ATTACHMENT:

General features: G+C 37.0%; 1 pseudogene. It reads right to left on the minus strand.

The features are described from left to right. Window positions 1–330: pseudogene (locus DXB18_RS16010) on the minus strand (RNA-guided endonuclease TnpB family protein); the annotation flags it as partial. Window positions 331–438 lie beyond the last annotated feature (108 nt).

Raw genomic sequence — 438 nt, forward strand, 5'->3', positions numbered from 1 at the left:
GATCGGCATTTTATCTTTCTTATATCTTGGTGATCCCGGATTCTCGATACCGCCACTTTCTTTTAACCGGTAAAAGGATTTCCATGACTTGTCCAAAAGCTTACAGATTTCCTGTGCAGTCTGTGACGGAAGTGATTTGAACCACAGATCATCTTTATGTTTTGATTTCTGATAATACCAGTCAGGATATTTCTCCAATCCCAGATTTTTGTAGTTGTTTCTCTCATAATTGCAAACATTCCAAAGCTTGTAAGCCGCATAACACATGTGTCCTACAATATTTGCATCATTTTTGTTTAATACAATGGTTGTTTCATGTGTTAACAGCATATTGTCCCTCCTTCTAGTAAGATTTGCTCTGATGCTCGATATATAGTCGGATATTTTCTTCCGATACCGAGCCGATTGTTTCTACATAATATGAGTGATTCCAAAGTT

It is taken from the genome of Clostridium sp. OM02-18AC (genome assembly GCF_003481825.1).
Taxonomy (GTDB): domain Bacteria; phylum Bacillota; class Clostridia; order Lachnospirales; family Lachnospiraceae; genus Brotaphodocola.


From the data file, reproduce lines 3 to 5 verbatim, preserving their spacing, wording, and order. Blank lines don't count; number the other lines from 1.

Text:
Raw genomic sequence — 438 nt, forward strand, 5'->3', positions numbered from 1 at the left:
GATCGGCATTTTATCTTTCTTATATCTTGGTGATCCCGGATTCTCGATACCGCCACTTTCTTTTAACCGGTAAAAGGATTTCCATGACTTGTCCAAAAGCTTACAGATTTCCTGTGCAGTCTGTGACGGAAGTGATTTGAACCACAGATCATCTTTATGTTTTGATTTCTGATAATACCAGTCAGGATATTTCTCCAATCCCAGATTTTTGTAGTTGTTTCTCTCATAATTGCAAACATTCCAAAGCTTGTAAGCCGCATAACACATGTGTCCTACAATATTTGCATCATTTTTGTTTAATACAATGGTTGTTTCATGTGTTAACAGCATATTGTCCCTCCTTCTAGTAAGATTTGCTCTGATGCTCGATATATAGTCGGATATTTTCTTCCGATACCGAGCCGATTGTTTCTACATAATATGAGTGATTCCAAAGTT

It is taken from the genome of Clostridium sp. OM02-18AC (genome assembly GCF_003481825.1).